I personally rather enjoy this somewhat unsettled, often experimental, and sometimes confused thing called Buddhism here in North America. Where else could you have a 100 year old + Buddhist organization be considered both "youthful" and open to major changes? Among other things, said organization, the Buddhist Churches of America, has had an ongoing debate about adding practices like sitting meditation that appeal to non-Japanese practitioners. Now, similar debates and changes are being made in sanghas in places like Thailand, but the difference is that in the United States, the traditional practices aren't really that old. And if you look at the oldest groups, be it the BCA or a place like San Francisco Zen Center, major changes and shifts in emphasis have been more normal than long periods of consistency.

And although it can certainly be a source of confusion, conflict, and sloppy dharma, I have to say that living in the middle of such a flux is pretty damned interesting. Whether or not a viable practice called Buddhism has been established, I'll let the philosophers decide that issue. How about you?

*painting by Rene Magritte

6 comments:

Chong Go Sunim said...

In some sense, I flinch when I hear the word "established" because from the context it oftens sounds like people mean "institionalized."

The Dharma's already here, though a great teacher sure wouldn't hurt! However, if I look at the stories of the great teachers, nearly all of the arose outside of the "system," and were often harshly criticized or persecuted, even within their own cultures.

It seems to me that the laissez-faire scene in the West is a wonderful state, allowing the Dharma to flurish without the restrictions of an institionalized system.

Mumon said...

The masters of old didn't consciously plan this out; even Siddhartha was reluctant to teach at first.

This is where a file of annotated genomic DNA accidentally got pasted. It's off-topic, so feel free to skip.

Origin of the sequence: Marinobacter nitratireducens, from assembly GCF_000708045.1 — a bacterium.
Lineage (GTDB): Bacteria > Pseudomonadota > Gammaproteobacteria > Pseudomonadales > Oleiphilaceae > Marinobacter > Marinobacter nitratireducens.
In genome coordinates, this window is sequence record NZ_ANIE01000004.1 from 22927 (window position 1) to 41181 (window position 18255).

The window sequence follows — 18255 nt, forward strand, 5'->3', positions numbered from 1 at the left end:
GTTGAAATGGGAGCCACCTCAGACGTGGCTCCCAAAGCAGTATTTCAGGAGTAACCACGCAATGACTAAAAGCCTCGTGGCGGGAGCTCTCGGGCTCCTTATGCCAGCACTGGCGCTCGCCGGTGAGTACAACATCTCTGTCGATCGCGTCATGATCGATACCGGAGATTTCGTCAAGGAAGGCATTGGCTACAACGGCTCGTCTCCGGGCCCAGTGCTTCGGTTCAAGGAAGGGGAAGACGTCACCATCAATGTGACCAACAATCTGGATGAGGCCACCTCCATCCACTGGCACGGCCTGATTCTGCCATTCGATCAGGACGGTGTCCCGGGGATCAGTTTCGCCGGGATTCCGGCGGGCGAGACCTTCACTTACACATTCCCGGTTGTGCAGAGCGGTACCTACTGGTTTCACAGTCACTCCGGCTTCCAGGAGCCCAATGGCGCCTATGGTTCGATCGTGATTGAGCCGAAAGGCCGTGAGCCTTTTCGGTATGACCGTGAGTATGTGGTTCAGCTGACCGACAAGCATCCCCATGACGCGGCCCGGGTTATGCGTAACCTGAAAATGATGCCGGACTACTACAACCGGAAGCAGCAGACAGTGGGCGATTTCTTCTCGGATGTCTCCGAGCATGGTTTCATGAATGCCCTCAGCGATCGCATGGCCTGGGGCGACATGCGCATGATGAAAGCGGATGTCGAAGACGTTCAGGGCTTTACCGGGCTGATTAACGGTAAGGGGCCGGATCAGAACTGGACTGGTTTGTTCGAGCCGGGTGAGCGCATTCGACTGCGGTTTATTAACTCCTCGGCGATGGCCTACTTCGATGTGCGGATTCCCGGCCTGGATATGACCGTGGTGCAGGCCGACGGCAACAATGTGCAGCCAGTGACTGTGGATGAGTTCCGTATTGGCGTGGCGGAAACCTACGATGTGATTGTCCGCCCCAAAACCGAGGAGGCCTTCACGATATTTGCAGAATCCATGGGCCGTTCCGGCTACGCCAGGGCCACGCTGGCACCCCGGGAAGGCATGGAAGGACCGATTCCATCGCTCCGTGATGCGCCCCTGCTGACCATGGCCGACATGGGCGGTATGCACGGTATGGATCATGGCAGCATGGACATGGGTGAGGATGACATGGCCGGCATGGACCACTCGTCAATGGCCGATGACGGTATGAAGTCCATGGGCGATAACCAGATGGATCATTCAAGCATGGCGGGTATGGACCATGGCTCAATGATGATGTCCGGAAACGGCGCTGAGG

Carol Horton, Ph.D. said...

As someone who's much more involved in the (American) yoga world, I have to say that I really like that you all in the Buddhist community have these sorts of engaged discussions. Regardless of what answer (or not), each person comes to, I think that cultivating that robust, reflective, thinking element is important. I'd like to see more of it in the yoga community - but on the whole people just don't seem that interested.

Nathan said...

Hi Carol,

I've spent a lot of time in the yoga world as well, and my experience is similar. These kinds of discussions don't seem to happen enough, regardless of where they could go.

Nathan

Barry said...

If I had to wager on the future of Buddhism in the West, I'd wager that it will go deeply underground . . . in the sense that it will become ordinary, daily activity - like yoga and flossing.

And, like yoga and flossing, people will benefit from it without ever connecting with a great teacher or a sutra.

Our culture - at least in North America - doesn't seem particularly susceptible to the "great man" theory of change.

Sure, there are televangelists who can extract lots of money from their viewers - charisma can take someone a long way in our culture. But the work of genuine human transformation will forever remain at odds with the "I, my, me, mine" mind that forms the basis of Western culture.

I sure hope I'm wrong.

Nathan said...

Hi Barry,

I hope you're wrong too, but in the near future anyway, I think it's pretty accurate that "the work of genuine human transformation will ... remain at odds with the "I, my, me, mine" mind that forms the basis of Western culture."

Nathan